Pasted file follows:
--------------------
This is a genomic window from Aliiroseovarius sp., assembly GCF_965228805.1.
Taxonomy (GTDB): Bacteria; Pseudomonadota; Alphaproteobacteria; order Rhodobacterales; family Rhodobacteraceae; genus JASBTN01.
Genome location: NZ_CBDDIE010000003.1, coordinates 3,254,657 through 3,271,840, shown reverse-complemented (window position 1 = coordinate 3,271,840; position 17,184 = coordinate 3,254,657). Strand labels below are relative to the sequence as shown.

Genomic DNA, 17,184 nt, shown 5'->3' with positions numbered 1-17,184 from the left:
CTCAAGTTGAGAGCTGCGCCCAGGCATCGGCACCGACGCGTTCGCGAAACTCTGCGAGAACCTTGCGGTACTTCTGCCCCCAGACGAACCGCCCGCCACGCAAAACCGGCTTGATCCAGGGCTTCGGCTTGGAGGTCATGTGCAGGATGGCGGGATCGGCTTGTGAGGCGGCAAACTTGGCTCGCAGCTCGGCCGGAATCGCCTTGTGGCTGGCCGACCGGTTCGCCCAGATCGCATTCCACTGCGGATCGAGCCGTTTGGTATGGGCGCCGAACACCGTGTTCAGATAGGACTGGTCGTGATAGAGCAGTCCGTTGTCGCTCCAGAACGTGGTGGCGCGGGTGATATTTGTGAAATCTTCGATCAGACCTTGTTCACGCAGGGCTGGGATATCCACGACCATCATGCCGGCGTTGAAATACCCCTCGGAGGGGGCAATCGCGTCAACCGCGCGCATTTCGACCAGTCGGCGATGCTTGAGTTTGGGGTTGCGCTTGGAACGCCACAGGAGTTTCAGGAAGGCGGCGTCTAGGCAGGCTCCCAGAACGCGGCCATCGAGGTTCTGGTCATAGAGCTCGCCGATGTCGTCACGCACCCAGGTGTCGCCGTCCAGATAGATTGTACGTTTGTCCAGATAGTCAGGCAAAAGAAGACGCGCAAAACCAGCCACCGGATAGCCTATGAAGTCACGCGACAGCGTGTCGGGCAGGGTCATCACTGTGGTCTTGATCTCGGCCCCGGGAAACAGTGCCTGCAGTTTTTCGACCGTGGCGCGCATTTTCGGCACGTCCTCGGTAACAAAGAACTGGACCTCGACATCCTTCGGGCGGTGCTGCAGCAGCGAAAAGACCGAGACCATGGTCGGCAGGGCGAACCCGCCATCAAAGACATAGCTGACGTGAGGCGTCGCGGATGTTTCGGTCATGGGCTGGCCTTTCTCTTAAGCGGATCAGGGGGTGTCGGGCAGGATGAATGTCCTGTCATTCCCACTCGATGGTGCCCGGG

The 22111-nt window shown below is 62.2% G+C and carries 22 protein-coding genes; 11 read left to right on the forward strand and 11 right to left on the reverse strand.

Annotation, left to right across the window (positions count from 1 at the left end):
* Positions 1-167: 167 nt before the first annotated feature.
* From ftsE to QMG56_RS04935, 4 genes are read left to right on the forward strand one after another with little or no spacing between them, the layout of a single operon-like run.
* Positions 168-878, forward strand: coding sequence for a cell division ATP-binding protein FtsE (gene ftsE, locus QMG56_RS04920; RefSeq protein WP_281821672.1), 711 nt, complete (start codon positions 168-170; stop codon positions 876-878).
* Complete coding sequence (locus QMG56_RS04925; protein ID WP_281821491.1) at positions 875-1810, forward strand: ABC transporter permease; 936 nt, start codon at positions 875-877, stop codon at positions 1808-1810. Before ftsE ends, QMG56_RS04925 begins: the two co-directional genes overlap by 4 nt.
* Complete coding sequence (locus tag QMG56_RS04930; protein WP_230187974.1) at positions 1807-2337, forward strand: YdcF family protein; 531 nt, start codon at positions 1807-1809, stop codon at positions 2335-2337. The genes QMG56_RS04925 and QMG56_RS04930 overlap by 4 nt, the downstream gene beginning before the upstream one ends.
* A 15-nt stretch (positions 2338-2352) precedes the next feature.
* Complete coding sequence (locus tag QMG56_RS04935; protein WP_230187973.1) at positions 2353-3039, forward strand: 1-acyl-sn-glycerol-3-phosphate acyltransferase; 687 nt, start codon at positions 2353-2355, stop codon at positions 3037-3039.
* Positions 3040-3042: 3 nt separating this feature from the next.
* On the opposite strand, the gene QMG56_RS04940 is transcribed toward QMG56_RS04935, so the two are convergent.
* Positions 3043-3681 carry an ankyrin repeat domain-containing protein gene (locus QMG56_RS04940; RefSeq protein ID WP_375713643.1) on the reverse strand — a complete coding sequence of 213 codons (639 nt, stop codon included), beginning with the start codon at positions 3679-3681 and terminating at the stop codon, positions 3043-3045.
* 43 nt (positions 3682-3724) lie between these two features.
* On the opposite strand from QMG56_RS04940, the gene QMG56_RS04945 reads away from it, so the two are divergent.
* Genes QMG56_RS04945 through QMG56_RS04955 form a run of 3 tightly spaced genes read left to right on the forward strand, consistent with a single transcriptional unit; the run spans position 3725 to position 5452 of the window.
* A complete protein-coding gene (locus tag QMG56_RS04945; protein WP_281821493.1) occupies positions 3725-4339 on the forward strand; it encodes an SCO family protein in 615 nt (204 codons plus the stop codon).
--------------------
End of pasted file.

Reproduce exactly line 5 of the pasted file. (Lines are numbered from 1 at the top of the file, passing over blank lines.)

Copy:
CTCAAGTTGAGAGCTGCGCCCAGGCATCGGCACCGACGCGTTCGCGAAACTCTGCGAGAACCTTGCGGTACTTCTGCCCCCAGACGAACCGCCCGCCACGCAAAACCGGCTTGATCCAGGGCTTCGGCTTGGAGGTCATGTGCAGGATGGCGGGATCGGCTTGTGAGGCGGCAAACTTGGCTCGCAGCTCGGCCGGAATCGCCTTGTGGCTGGCCGACCGGTTCGCCCAGATCGCATTCCACTGCGGATCGAGCCGTTTGGTATGGGCGCCGAACACCGTGTTCAGATAGGACTGGTCGTGATAGAGCAGTCCGTTGTCGCTCCAGAACGTGGTGGCGCGGGTGATATTTGTGAAATCTTCGATCAGACCTTGTTCACGCAGGGCTGGGATATCCACGACCATCATGCCGGCGTTGAAATACCCCTCGGAGGGGGCAATCGCGTCAACCGCGCGCATTTCGACCAGTCGGCGATGCTTGAGTTTGGGGTTGCGCTTGGAACGCCACAGGAGTTTCAGGAAGGCGGCGTCTAGGCAGGCTCCCAGAACGCGGCCATCGAGGTTCTGGTCATAGAGCTCGCCGATGTCGTCACGCACCCAGGTGTCGCCGTCCAGATAGATTGTACGTTTGTCCAGATAGTCAGGCAAAAGAAGACGCGCAAAACCAGCCACCGGATAGCCTATGAAGTCACGCGACAGCGTGTCGGGCAGGGTCATCACTGTGGTCTTGATCTCGGCCCCGGGAAACAGTGCCTGCAGTTTTTCGACCGTGGCGCGCATTTTCGGCACGTCCTCGGTAACAAAGAACTGGACCTCGACATCCTTCGGGCGGTGCTGCAGCAGCGAAAAGACCGAGACCATGGTCGGCAGGGCGAACCCGCCATCAAAGACATAGCTGACGTGAGGCGTCGCGGATGTTTCGGTCATGGGCTGGCCTTTCTCTTAAGCGGATCAGGGGGTGTCGGGCAGGATGAATGTCCTGTCATTCCCACTCGATGGTGCCCGGG